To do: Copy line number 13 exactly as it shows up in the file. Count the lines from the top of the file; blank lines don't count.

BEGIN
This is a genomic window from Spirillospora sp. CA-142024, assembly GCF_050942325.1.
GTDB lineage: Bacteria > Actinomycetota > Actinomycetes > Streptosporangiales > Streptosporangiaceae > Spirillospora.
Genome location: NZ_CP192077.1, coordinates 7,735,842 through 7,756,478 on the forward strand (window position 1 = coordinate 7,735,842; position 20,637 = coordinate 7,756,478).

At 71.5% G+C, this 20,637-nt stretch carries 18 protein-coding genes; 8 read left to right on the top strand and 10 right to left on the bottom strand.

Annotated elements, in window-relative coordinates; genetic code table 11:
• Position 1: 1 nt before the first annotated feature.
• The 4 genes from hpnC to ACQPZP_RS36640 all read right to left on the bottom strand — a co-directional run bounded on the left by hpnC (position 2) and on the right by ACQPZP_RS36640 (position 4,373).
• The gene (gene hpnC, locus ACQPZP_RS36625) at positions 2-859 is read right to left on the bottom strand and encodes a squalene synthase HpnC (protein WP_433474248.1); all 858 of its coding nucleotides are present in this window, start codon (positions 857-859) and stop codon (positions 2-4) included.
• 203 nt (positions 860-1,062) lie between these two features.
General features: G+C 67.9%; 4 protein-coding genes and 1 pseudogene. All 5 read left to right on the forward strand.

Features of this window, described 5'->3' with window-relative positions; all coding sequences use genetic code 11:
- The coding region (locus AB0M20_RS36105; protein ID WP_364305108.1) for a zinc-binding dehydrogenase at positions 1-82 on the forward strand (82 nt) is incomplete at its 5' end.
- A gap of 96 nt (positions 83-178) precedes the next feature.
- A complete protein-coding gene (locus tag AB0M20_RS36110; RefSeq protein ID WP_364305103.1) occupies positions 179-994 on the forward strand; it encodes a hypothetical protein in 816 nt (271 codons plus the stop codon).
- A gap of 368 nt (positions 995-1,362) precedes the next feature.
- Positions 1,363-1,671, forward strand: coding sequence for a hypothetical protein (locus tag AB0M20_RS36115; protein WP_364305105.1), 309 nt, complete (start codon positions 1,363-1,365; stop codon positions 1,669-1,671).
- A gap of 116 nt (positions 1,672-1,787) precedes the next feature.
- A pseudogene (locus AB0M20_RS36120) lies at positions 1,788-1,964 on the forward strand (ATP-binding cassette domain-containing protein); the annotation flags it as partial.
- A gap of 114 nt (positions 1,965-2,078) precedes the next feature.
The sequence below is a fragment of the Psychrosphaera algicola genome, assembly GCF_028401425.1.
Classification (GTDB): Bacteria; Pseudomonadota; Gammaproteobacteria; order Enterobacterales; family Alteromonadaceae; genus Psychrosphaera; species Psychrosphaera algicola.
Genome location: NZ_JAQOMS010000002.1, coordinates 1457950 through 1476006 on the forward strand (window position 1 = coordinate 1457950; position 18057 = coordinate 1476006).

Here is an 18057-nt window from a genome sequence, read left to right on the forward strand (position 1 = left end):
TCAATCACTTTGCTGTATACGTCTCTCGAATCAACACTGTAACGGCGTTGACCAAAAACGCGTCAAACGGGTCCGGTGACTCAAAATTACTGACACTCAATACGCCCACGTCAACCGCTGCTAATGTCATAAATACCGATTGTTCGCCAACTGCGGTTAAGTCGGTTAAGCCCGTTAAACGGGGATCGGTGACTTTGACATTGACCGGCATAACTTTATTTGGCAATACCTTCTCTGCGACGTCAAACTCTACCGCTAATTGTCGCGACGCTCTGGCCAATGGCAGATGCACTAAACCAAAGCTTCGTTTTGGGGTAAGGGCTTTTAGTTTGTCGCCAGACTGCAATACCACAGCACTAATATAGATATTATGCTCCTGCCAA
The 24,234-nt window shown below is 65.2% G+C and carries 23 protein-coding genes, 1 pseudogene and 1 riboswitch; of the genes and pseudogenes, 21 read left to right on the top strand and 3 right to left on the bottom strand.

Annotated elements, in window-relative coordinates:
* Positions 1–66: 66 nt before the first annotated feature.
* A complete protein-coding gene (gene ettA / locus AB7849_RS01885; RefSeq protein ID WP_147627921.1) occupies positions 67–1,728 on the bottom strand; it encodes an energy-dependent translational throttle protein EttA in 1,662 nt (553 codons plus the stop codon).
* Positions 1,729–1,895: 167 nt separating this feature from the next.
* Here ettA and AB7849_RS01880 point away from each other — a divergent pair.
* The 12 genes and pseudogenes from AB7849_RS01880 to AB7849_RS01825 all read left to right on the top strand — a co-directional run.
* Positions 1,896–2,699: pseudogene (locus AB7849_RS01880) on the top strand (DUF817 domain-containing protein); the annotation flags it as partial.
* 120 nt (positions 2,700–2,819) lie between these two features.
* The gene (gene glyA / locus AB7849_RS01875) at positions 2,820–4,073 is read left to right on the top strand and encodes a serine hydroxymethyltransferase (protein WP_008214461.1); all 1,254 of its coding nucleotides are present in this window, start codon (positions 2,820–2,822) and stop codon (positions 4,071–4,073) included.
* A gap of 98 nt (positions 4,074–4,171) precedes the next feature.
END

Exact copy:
- A gap of 96 nt (positions 83-178) precedes the next feature.